For two days at the end of last month, I was headed to the northern tip of New Hampshire to go ATVing.
I hate most things in this world, but if I had to pick the two things I hate the very most, they would probably be the outdoors and driving. And what is an ATV, really, but a vehicle designed for the express purpose of driving recklessly through the outdoors?
I was invited on this excursion as research for a story about the local ATV industry, a story for which I freely volunteered, so I ultimately had no one to blame but myself—but voluntary death, I thought, was still death.
After texting my goodbyes to my family and friends and reminding my coworkers they may never see me again, my photographer and I set off for the far northern town of Pittsburg, New Hampshire. At nearly 300 square miles, Pittsburg (despite its population of around 900 people) is by far the largest town in New England, because Pittsburg encompasses all the territory in New Hampshire past a certain northern point where the state founding fathers apparently said, "Eh screw it, everything from here up is one giant town."
There is no cell service in Pittsburg. There is not much of anything in Pittsburg, aside from a lot of trees, several lakes, one steakhouse, and a small army of ATVs—and, for two days in late June, ten or so journalists and bloggers with a death wish.
We opened our trip with a group dinner at the aforementioned one steakhouse, where the ATV professionals in charge of the excursion dropped a lot of, "Well, you can drive a car, can't you?," and I dropped a lot of, "Can I?"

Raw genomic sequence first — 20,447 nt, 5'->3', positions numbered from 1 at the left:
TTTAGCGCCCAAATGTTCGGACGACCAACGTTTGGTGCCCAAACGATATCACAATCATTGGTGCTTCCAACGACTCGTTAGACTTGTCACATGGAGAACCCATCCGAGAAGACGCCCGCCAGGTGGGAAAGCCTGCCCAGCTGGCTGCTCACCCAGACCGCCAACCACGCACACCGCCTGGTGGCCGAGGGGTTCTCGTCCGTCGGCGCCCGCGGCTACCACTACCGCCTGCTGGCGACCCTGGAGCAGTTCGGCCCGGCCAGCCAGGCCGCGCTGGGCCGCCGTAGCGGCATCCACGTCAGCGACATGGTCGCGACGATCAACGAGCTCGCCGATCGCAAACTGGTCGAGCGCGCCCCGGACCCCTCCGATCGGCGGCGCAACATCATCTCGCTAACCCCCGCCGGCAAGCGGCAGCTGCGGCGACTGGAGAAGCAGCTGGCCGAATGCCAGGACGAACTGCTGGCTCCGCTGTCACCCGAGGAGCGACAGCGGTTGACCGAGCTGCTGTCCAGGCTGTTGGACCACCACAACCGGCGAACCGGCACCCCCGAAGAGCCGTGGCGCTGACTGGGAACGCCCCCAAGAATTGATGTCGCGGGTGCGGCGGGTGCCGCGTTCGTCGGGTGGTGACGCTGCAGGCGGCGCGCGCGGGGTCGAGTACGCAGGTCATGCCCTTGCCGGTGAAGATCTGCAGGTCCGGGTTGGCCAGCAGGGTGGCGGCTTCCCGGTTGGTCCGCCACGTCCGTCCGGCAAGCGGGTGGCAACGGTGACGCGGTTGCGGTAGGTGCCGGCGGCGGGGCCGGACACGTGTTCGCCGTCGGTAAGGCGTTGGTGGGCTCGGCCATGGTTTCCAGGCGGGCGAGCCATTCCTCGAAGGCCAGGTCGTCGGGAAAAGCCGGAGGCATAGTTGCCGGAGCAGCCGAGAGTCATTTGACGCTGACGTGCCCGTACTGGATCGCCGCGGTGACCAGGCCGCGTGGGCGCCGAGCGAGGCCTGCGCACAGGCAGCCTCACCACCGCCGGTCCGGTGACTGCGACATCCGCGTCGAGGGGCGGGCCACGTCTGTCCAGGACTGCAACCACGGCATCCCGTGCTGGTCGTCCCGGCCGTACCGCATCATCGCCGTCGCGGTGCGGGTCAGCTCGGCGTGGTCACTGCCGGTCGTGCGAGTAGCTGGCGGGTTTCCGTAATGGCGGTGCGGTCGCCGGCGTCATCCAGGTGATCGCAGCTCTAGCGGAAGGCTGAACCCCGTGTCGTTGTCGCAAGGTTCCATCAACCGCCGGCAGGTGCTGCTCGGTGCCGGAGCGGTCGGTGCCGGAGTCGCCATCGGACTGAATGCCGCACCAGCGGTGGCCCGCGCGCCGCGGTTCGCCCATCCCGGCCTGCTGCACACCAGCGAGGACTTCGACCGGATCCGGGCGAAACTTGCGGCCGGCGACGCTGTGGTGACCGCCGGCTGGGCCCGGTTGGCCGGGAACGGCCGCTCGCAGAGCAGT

The line, "if you can drive a car, you can drive an ATV," is central to the effort to convince first-time ATVers that the sport is easy and won't kill them. But it fails to account for people who, like me, find driving terrifying and horrible. When confronted with someone who is not put at ease by the assurance that ATVs are just like cars, ATV people basically just laugh nervously and change the subject.
Needless to say, when it came time for our half-day ride, my confidence level was through the roof.
I put on my safety gear, I signed the waiver, I dutifully watched the safety video, and then I hopped in with the guy who works for the ATV manufacturer with a plan to get behind the wheel for a maximum of five minutes.
We set off, and, strapped safely in the passenger seat with one of the few drivers on our trip who actually knew how ATVs work, I was met with a surprise.
This actually wasn't terrible.
There was a pleasant breeze. The views were bananas. And I was exploring the great outdoors without exerting a single ounce of effort!
One of the other writers in the group switched places with our driver, and I decided that ATVs are actually legit. The rental company owner had mentioned at dinner the night before that they're great for grandparents and other people who'd like to climb mountains but can't or won't, and I suddenly understood what she meant. I also understood why people look down on ATVing—"get off your dune buggy and take an actual hike, lazy!"—but, to those people, I would suggest trying laziness sometime, because laziness is fantastic.